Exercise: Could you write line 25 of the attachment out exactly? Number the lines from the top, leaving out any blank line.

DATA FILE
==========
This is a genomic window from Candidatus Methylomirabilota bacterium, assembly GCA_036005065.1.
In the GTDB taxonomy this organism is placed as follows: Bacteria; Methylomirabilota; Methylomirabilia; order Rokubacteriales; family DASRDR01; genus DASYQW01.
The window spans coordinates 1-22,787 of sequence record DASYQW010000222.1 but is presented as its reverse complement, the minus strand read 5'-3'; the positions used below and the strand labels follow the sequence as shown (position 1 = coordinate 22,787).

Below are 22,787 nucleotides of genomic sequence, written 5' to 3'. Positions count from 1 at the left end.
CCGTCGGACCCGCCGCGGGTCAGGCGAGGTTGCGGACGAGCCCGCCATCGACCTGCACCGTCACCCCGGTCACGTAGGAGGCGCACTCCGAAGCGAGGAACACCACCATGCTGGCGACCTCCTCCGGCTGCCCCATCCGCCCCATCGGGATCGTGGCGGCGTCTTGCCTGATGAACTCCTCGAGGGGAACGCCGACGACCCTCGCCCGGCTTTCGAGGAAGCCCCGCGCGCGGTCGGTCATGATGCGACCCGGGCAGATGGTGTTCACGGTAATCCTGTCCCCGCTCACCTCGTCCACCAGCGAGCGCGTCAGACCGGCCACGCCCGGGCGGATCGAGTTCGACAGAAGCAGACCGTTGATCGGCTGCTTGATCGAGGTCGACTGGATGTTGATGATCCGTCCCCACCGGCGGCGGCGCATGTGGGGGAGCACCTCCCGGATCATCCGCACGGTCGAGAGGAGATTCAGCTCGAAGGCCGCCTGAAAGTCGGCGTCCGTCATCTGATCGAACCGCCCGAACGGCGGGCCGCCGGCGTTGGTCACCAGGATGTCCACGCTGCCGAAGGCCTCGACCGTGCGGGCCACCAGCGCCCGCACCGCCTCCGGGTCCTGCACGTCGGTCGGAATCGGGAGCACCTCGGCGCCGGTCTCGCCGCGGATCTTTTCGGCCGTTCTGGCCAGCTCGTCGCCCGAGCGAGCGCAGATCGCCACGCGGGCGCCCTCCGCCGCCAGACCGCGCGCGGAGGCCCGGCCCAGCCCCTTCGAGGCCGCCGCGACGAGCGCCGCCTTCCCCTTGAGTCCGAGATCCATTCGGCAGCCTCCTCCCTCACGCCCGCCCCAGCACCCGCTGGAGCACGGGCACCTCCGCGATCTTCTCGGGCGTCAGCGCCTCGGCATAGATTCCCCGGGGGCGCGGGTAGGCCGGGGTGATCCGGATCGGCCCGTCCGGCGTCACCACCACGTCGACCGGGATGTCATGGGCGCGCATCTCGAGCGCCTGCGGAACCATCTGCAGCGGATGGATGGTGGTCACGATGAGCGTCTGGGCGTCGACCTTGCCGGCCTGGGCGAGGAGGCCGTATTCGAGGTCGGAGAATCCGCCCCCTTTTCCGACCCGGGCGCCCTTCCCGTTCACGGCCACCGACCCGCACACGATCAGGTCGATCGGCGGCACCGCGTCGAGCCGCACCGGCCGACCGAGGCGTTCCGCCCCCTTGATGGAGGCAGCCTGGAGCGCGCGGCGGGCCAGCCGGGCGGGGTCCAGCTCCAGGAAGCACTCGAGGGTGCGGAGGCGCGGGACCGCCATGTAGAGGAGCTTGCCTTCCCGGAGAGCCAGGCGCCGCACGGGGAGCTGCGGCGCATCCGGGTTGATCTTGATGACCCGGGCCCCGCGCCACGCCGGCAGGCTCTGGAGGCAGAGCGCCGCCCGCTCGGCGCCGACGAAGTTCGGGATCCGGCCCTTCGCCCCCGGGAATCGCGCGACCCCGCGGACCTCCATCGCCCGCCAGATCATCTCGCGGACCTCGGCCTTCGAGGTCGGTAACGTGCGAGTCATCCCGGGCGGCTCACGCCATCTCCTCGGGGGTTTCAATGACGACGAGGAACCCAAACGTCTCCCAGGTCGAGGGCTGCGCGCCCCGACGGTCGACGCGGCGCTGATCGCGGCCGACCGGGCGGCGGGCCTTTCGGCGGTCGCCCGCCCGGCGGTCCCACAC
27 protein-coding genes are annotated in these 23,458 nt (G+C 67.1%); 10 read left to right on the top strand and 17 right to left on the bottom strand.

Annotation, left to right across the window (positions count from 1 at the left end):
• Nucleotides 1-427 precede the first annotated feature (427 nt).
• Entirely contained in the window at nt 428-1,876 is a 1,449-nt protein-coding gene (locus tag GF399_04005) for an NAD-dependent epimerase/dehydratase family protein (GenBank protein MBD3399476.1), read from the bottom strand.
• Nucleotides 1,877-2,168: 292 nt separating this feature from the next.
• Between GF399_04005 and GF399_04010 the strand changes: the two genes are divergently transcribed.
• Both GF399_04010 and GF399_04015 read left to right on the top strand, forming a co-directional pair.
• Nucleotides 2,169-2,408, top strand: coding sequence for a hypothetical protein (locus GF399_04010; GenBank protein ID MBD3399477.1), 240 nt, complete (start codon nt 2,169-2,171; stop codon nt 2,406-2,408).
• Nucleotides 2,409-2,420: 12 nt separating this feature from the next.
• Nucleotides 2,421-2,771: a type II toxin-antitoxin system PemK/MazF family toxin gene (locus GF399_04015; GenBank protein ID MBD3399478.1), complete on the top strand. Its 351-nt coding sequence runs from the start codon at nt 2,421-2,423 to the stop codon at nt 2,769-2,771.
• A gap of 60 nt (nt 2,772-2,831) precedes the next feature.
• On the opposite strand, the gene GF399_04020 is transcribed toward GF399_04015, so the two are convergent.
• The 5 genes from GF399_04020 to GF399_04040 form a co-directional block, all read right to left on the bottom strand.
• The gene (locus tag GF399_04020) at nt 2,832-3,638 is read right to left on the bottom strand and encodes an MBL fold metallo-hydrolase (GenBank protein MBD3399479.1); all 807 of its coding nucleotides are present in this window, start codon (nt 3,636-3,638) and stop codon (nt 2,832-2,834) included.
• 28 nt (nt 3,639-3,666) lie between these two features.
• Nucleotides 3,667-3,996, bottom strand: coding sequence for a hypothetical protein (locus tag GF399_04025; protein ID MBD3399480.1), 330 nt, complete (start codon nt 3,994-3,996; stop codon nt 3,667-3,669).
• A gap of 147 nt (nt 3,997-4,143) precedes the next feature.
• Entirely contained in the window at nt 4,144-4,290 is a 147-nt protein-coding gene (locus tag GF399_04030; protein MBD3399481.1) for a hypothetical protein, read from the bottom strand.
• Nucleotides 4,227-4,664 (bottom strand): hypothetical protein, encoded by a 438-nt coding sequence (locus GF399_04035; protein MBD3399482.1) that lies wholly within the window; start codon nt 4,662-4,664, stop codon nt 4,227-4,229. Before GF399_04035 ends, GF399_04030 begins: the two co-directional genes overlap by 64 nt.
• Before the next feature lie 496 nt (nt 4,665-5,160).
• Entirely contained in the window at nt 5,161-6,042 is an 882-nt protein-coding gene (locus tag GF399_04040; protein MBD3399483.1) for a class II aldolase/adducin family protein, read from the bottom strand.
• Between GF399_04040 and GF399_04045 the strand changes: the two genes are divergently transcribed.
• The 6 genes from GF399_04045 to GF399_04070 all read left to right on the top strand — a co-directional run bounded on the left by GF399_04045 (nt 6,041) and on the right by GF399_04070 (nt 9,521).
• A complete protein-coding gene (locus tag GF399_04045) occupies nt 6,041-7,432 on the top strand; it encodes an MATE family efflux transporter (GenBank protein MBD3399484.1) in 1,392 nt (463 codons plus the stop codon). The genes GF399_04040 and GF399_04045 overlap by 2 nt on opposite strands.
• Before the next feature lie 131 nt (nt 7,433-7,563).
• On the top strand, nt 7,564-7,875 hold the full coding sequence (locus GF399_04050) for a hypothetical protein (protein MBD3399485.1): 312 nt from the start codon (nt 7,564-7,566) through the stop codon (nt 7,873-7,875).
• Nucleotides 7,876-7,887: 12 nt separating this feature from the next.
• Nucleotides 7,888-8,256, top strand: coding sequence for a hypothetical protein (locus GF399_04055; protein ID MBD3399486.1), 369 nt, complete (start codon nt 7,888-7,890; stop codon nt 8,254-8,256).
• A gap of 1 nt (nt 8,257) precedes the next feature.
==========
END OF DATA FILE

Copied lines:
• Before the next feature lie 496 nt (nt 4,665-5,160).